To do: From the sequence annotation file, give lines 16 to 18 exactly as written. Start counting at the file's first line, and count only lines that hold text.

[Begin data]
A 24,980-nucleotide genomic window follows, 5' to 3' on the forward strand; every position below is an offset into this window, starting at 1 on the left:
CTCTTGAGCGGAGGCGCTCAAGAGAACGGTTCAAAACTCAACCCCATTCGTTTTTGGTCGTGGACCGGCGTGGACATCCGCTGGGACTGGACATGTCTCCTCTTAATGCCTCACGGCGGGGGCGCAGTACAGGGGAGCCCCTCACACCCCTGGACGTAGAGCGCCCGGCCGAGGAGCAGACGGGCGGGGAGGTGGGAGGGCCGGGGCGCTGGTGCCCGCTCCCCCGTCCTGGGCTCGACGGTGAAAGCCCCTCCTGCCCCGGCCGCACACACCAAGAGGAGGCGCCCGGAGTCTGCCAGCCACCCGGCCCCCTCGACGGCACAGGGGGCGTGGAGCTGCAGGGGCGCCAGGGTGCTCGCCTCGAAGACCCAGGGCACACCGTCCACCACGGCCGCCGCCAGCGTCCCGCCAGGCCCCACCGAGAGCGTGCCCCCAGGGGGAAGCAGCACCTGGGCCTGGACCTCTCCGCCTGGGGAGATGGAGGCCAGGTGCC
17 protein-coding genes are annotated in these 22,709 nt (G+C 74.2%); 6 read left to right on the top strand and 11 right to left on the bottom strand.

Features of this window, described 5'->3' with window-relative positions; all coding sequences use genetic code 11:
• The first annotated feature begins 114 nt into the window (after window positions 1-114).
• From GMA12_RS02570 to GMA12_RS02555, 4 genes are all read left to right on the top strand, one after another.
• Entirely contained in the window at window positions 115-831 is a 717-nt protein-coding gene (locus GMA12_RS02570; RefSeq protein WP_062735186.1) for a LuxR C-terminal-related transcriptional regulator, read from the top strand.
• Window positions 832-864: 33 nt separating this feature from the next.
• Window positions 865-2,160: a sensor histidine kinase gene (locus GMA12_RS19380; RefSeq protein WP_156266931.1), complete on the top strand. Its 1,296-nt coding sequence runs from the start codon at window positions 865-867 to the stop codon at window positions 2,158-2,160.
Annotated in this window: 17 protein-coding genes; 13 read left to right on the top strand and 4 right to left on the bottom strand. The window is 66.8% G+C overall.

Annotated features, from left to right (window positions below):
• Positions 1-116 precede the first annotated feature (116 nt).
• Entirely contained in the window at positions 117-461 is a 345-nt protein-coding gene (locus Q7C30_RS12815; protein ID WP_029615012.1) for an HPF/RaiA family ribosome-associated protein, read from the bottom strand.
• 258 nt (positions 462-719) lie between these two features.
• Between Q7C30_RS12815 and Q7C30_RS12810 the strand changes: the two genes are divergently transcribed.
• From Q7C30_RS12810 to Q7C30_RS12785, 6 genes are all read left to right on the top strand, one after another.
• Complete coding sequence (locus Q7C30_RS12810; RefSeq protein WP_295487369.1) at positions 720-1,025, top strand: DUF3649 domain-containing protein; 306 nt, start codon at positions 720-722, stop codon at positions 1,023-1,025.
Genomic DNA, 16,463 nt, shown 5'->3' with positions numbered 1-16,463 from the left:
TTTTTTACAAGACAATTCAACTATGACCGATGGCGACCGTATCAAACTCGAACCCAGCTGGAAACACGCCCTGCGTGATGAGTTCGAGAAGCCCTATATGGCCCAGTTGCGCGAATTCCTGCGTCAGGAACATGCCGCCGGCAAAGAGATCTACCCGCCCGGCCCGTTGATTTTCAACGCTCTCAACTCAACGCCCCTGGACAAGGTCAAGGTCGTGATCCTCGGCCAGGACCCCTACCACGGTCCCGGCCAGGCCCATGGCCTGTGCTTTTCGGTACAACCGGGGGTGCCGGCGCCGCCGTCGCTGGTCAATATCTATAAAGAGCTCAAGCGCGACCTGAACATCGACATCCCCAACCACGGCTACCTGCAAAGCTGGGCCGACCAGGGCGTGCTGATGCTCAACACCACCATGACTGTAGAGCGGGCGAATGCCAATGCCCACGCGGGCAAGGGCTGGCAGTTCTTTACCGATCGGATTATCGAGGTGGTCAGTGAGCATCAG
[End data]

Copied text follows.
• From Q7C30_RS12810 to Q7C30_RS12785, 6 genes are all read left to right on the top strand, one after another.
• Complete coding sequence (locus Q7C30_RS12810; RefSeq protein WP_295487369.1) at positions 720-1,025, top strand: DUF3649 domain-containing protein; 306 nt, start codon at positions 720-722, stop codon at positions 1,023-1,025.
Genomic DNA, 16,463 nt, shown 5'->3' with positions numbered 1-16,463 from the left: